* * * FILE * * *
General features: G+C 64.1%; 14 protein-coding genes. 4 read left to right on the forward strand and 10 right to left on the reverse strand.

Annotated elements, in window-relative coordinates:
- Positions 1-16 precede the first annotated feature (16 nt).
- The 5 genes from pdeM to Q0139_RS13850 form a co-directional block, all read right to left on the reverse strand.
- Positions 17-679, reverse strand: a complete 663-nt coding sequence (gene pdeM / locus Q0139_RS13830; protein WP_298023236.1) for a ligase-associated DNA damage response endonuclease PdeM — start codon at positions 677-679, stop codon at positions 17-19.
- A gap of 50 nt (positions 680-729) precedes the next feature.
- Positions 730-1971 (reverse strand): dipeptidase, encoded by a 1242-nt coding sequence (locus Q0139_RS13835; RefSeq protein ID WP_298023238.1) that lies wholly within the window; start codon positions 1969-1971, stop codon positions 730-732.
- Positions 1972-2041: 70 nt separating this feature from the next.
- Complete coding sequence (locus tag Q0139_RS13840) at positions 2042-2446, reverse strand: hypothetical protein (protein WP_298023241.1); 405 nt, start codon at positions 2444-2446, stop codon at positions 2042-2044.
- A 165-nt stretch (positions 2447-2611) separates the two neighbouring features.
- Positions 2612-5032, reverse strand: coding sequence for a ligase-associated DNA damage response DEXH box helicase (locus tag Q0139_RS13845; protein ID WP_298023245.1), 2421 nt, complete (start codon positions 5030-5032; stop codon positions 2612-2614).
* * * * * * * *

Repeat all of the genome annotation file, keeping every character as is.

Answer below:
General features: G+C 64.1%; 14 protein-coding genes. 4 read left to right on the forward strand and 10 right to left on the reverse strand.

Annotated elements, in window-relative coordinates:
- Positions 1-16 precede the first annotated feature (16 nt).
- The 5 genes from pdeM to Q0139_RS13850 form a co-directional block, all read right to left on the reverse strand.
- Positions 17-679, reverse strand: a complete 663-nt coding sequence (gene pdeM / locus Q0139_RS13830; protein WP_298023236.1) for a ligase-associated DNA damage response endonuclease PdeM — start codon at positions 677-679, stop codon at positions 17-19.
- A gap of 50 nt (positions 680-729) precedes the next feature.
- Positions 730-1971 (reverse strand): dipeptidase, encoded by a 1242-nt coding sequence (locus Q0139_RS13835; RefSeq protein ID WP_298023238.1) that lies wholly within the window; start codon positions 1969-1971, stop codon positions 730-732.
- Positions 1972-2041: 70 nt separating this feature from the next.
- Complete coding sequence (locus tag Q0139_RS13840) at positions 2042-2446, reverse strand: hypothetical protein (protein WP_298023241.1); 405 nt, start codon at positions 2444-2446, stop codon at positions 2042-2044.
- A 165-nt stretch (positions 2447-2611) separates the two neighbouring features.
- Positions 2612-5032, reverse strand: coding sequence for a ligase-associated DNA damage response DEXH box helicase (locus tag Q0139_RS13845; protein ID WP_298023245.1), 2421 nt, complete (start codon positions 5030-5032; stop codon positions 2612-2614).